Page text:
In advance of my book launch next year, I’ve been pitched podcasts, writing every day, starting a YouTube channel, blablabla, to increase my “social media presence”.
But I’ve gone for the laziest possible option: one newsletter, repurposed by a virtual assistant across various platforms; sending voice notes which get posted as written content or AI-animated snippets; and anything else will be handled by the Social Media Director I'm recruiting.
(We’ll see if it works ;)
And the same for the rest of my life:
Wanna get fit? Forget the gym, go for a walk, play a bit of basketball or ping pong, fidget as much as possible, and drink one green smoothie.
(I’ve been doing this for the last few months, burning ~3000 calories a day on average! Check out Non-Exercise Activity Thermogenesis for more info.)
Wanna find financial freedom? Forget founding a unicorn. Learn one high-paid, in-demand freelance skill. Get really good at it. Charge £100+/hour and work 1 day per week.
Wanna get smarter? Forget force-reading books, just ask ChatGPT questions about your natural curiosities, and watch your mind expand.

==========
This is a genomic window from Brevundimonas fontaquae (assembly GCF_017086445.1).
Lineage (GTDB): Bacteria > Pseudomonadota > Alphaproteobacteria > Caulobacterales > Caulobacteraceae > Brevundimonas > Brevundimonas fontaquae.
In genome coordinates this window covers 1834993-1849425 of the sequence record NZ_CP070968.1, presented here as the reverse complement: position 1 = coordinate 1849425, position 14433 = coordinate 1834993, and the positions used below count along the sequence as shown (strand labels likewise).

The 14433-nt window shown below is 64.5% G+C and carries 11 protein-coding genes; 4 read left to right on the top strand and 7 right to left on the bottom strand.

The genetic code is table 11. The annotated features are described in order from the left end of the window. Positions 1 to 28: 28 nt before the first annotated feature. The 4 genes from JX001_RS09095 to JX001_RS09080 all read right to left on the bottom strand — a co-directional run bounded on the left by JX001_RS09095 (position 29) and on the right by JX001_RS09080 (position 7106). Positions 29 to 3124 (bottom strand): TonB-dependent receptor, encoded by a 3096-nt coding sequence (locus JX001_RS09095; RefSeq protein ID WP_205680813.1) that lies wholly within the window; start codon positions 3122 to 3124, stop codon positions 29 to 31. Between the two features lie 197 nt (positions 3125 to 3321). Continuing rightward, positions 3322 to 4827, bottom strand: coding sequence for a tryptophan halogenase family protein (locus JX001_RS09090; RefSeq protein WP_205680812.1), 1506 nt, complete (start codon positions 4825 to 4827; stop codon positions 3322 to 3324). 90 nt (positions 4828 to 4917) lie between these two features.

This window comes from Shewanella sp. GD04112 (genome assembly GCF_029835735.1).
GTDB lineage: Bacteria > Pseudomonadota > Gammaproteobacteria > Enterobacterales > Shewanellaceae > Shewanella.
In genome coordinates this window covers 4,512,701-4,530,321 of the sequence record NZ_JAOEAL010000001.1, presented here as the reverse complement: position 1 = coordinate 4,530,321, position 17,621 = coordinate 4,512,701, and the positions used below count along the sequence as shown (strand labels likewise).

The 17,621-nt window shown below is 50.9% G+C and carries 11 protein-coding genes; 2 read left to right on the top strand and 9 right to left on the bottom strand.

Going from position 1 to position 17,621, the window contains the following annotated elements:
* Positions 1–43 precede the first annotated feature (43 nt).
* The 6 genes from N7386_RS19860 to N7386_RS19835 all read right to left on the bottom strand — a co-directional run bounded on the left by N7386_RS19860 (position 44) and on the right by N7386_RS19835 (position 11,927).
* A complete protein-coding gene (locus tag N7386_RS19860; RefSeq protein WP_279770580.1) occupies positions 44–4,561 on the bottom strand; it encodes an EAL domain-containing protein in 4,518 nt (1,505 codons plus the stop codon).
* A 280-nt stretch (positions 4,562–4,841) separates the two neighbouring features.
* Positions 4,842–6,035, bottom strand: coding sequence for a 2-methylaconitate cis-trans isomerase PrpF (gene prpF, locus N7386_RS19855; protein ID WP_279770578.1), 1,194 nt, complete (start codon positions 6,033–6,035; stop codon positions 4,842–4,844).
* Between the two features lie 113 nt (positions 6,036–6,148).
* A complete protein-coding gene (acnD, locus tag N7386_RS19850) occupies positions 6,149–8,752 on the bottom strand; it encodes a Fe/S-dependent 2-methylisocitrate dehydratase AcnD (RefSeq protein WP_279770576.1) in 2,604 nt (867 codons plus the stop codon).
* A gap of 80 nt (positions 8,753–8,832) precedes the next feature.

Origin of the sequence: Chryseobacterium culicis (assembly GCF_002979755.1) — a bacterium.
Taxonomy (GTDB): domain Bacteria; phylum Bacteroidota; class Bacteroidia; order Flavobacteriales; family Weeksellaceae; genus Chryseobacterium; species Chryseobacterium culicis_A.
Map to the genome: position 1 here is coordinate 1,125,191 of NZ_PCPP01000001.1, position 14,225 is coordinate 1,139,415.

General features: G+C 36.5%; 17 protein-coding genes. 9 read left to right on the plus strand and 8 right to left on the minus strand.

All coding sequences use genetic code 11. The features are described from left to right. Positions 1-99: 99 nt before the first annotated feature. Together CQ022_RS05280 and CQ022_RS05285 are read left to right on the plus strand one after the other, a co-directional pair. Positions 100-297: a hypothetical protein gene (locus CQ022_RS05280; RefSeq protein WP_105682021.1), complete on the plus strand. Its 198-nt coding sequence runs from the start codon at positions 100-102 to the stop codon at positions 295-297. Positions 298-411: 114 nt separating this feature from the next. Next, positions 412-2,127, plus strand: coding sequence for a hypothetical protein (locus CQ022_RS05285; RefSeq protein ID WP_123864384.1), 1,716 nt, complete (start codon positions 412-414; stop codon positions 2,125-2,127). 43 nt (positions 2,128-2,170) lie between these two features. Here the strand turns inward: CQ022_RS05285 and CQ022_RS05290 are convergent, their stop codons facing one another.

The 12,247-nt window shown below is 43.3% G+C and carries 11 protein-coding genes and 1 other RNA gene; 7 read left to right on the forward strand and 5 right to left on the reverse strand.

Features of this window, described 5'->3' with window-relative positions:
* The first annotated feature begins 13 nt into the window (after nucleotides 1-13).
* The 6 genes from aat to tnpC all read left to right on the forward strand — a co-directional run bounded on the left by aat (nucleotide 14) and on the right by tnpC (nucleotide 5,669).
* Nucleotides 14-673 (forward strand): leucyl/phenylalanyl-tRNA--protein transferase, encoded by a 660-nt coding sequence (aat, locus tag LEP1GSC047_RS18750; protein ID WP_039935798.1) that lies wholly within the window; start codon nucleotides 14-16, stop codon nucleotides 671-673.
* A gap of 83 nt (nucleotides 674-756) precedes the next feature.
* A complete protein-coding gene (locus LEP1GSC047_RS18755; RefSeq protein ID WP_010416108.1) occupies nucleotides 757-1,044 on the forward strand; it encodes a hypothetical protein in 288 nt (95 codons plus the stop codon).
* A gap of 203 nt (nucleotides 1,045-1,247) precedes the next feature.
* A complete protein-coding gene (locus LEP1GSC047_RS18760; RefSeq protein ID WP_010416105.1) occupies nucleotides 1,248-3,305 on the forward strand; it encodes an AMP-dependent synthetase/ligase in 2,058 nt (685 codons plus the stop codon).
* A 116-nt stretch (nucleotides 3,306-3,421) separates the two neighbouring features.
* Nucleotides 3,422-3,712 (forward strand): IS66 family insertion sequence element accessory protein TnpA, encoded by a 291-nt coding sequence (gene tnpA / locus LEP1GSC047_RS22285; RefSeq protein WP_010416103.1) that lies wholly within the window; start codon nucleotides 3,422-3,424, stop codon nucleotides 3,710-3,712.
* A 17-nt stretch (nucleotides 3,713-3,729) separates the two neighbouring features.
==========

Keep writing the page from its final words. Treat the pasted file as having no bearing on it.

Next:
And please, don’t start all these things at once. We’re just not as productive as we think, even with AI and podcasts at 3x speed.
As my Dad would often recite:
One thing at a time,
—And that done well,
Is a very good rule,
—As many can tell.
So, let go of “achieving” your goals. They’re a useful motivation tool, they give you a sense of progress, it’s hard to live without some feeling of forward momentum, but remind yourself it’s (mostly) about the journey.
Goals are more like a compass than a treasure chest.
And don’t fall for the illusion of increased productivity.
Yes, everything is cheaper and easier to do now than ever.
You can learn any language, start any business, send any email.
But if you try to do everything, you end up doing nothing at all.
PS: I’ve been quite hard on productivity improvements today. Obviously I think breaking down barriers to entry, increasing access and all of those things are wonderful on the whole, this is just exploring the rustier side of the coin!